Cosmochronology is the scientific attempt to determine the age and earliest evolution of the solar system. This can be done by investigating meteorites, which, in most cases, are remnants of asteroidal parent bodies which themselves were processed (e.g. melted, metamorphosed) within the first million years of the 4.56 Byr old solar system. One of the most useful tools to obtain a reasonable time resolution during age dating of early solar system events are short-lived radionuclide systems. By measuring the amount of radiogenic "daughter" isotopes produced by radioactive decay from a short-lived (now extinct) “mother” isotope with a known half-life, cosmochemists can establish a “relative age” for the parental material. This relative age can then be anchored onto an absolute time-scale (established by long-lived chronometry).
One of the most fundamental processes in the early solar system are asteroidal differentiation processes (e.g. melting of asteroids and subsequent formation of asteroidal cores, mantles and crusts). Illuminating the chronology of such asteroidal differentiation processes is therefore one of the major goals of cosmochronology. In the last decade the application of the short-lived 182Hf-182W chronometer (T1/2 = 8.9 Myr) to early solar system materials, especially iron meteorites, provided firm constraints on the timing of core formation (i.e. metal-segregation) and silicate melting as well as metamorphism inside asteroidal parent bodies.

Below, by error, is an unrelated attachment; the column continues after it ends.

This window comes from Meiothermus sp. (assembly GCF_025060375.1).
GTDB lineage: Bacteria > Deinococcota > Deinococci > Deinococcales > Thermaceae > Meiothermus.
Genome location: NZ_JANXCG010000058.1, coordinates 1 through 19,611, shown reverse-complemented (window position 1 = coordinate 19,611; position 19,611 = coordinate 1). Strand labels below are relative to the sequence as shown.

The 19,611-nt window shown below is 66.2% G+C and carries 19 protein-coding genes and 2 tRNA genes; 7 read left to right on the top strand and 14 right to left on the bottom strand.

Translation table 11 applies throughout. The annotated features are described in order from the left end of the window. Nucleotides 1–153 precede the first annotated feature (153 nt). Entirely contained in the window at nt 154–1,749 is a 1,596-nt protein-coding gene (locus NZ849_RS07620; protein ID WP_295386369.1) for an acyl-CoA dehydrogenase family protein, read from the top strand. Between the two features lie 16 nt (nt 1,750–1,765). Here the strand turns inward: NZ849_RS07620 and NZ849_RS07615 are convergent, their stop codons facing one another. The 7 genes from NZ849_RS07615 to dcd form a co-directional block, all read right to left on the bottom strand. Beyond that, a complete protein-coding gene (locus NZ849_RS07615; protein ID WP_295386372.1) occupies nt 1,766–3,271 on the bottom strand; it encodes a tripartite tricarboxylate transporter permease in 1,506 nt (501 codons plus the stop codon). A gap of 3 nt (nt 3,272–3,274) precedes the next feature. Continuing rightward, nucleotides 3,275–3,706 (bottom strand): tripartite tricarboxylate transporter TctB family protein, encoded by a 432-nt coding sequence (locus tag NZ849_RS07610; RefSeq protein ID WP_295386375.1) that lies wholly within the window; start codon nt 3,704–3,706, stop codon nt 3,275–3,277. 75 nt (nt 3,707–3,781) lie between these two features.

The GeoCosmoChron Division of the Department of Lithospheric Research is equipped with all the necessary facilities to enable 182Hf-182W dating of all kinds of meteorites. Further cosmochemical applications at the Department include the investigation of
- cosmic-ray exposure effects on meteorites (using isotopes with high thermal neutron capture cross sections; e.g., 149Sm),
- solar system homogenization (using p-process isotopes) and
- the 187Re-187Os systematic of meteorites.
Contact: Toni Schulz